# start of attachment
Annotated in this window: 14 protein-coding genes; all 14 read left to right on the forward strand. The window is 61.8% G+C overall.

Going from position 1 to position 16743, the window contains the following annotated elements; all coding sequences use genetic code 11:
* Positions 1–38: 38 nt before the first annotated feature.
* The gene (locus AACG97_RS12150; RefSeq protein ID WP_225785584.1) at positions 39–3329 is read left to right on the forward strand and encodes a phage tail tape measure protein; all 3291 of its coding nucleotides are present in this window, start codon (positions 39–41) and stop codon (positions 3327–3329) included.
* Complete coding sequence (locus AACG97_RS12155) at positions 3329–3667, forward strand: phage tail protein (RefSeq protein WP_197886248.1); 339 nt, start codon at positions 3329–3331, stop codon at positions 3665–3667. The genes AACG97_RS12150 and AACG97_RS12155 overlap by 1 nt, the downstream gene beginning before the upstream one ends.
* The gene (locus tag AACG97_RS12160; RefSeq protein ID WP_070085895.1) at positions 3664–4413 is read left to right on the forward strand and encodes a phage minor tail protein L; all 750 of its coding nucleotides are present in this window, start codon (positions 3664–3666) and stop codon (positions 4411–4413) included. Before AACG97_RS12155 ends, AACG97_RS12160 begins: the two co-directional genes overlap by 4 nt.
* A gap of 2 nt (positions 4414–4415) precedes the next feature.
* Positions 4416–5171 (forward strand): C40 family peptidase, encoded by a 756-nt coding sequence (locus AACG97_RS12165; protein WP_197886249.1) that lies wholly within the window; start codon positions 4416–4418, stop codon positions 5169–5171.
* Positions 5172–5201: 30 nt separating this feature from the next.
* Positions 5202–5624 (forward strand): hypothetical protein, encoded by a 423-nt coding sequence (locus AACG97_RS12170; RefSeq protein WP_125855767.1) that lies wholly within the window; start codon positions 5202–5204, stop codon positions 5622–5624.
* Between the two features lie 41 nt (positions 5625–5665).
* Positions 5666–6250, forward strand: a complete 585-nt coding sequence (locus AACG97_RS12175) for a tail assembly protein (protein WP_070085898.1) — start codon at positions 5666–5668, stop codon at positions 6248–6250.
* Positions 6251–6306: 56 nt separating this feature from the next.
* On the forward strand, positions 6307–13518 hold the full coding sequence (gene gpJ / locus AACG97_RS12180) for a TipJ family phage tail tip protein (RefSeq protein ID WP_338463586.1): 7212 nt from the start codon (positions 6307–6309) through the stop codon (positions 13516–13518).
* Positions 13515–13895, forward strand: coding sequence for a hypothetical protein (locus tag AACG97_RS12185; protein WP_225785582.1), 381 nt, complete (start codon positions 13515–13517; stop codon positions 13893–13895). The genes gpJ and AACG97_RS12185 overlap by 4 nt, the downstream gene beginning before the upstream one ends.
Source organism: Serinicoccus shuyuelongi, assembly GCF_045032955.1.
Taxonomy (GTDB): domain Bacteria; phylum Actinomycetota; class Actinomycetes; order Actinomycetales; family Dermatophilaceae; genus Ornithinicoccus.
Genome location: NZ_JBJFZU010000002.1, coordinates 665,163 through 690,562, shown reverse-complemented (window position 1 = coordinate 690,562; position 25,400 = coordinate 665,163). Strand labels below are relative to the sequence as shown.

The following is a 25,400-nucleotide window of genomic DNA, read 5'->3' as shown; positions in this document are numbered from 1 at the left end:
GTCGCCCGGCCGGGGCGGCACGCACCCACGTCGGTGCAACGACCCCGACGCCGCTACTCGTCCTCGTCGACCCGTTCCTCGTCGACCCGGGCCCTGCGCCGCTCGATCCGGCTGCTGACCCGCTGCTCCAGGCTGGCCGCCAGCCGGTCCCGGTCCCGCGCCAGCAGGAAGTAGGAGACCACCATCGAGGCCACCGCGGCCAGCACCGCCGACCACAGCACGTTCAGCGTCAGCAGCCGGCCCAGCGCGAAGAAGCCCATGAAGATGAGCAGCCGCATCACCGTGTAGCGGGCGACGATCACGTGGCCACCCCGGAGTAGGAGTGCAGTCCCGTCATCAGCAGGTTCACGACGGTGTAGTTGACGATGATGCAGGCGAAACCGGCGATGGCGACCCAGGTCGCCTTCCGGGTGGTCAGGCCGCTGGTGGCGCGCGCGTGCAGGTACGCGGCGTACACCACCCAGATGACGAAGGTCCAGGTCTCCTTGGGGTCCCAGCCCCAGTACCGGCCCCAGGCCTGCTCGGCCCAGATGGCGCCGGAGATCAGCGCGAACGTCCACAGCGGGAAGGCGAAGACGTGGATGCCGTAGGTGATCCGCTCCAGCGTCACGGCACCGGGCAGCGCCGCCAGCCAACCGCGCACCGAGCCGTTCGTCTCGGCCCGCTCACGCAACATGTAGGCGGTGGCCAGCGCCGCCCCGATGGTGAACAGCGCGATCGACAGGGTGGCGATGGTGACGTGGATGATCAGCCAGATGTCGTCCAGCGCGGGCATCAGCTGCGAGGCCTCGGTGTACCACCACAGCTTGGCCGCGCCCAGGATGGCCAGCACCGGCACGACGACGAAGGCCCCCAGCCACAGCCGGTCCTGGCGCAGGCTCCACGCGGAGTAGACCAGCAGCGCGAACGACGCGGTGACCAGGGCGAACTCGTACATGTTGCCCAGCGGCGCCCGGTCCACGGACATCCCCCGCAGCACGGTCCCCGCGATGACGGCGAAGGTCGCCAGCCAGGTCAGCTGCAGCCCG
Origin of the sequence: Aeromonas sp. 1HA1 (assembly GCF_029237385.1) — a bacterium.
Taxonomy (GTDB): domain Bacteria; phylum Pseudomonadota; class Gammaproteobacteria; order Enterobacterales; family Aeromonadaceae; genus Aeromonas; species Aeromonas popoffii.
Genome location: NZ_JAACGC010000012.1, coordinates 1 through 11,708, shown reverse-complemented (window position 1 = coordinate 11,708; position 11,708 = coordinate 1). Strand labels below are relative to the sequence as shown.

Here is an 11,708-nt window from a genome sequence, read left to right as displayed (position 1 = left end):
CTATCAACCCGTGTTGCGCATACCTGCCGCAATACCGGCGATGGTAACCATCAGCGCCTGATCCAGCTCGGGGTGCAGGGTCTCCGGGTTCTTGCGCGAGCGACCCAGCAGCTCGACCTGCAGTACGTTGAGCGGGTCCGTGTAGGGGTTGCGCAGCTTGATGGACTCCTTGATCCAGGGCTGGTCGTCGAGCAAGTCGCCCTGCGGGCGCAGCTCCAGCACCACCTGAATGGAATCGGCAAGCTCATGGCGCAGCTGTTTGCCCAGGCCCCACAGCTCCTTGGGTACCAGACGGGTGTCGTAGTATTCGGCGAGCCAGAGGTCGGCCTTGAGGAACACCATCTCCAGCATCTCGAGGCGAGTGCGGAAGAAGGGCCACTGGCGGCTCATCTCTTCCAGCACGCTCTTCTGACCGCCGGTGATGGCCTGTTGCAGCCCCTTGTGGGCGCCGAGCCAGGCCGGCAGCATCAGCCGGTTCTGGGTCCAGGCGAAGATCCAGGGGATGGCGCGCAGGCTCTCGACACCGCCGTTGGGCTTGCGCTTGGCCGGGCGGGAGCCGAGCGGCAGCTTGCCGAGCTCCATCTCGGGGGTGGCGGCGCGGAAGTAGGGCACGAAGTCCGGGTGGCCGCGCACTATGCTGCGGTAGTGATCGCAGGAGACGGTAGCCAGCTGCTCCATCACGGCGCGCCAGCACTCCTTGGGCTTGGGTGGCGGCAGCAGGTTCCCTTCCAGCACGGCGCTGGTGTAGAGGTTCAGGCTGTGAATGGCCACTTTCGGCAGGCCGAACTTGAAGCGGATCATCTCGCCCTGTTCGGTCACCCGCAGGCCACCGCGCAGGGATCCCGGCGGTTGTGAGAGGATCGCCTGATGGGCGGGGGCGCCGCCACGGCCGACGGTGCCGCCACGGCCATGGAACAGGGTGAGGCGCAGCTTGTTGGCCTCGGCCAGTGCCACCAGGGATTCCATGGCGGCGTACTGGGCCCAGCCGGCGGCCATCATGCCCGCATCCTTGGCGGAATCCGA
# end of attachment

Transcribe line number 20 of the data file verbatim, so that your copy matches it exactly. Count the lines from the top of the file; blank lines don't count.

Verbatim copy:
GTCGCCCGGCCGGGGCGGCACGCACCCACGTCGGTGCAACGACCCCGACGCCGCTACTCGTCCTCGTCGACCCGTTCCTCGTCGACCCGGGCCCTGCGCCGCTCGATCCGGCTGCTGACCCGCTGCTCCAGGCTGGCCGCCAGCCGGTCCCGGTCCCGCGCCAGCAGGAAGTAGGAGACCACCATCGAGGCCACCGCGGCCAGCACCGCCGACCACAGCACGTTCAGCGTCAGCAGCCGGCCCAGCGCGAAGAAGCCCATGAAGATGAGCAGCCGCATCACCGTGTAGCGGGCGACGATCACGTGGCCACCCCGGAGTAGGAGTGCAGTCCCGTCATCAGCAGGTTCACGACGGTGTAGTTGACGATGATGCAGGCGAAACCGGCGATGGCGACCCAGGTCGCCTTCCGGGTGGTCAGGCCGCTGGTGGCGCGCGCGTGCAGGTACGCGGCGTACACCACCCAGATGACGAAGGTCCAGGTCTCCTTGGGGTCCCAGCCCCAGTACCGGCCCCAGGCCTGCTCGGCCCAGATGGCGCCGGAGATCAGCGCGAACGTCCACAGCGGGAAGGCGAAGACGTGGATGCCGTAGGTGATCCGCTCCAGCGTCACGGCACCGGGCAGCGCCGCCAGCCAACCGCGCACCGAGCCGTTCGTCTCGGCCCGCTCACGCAACATGTAGGCGGTGGCCAGCGCCGCCCCGATGGTGAACAGCGCGATCGACAGGGTGGCGATGGTGACGTGGATGATCAGCCAGATGTCGTCCAGCGCGGGCATCAGCTGCGAGGCCTCGGTGTACCACCACAGCTTGGCCGCGCCCAGGATGGCCAGCACCGGCACGACGACGAAGGCCCCCAGCCACAGCCGGTCCTGGCGCAGGCTCCACGCGGAGTAGACCAGCAGCGCGAACGACGCGGTGACCAGGGCGAACTCGTACATGTTGCCCAGCGGCGCCCGGTCCACGGACATCCCCCGCAGCACGGTCCCCGCGATGACGGCGAAGGTCGCCAGCCAGGTCAGCTGCAGCCCG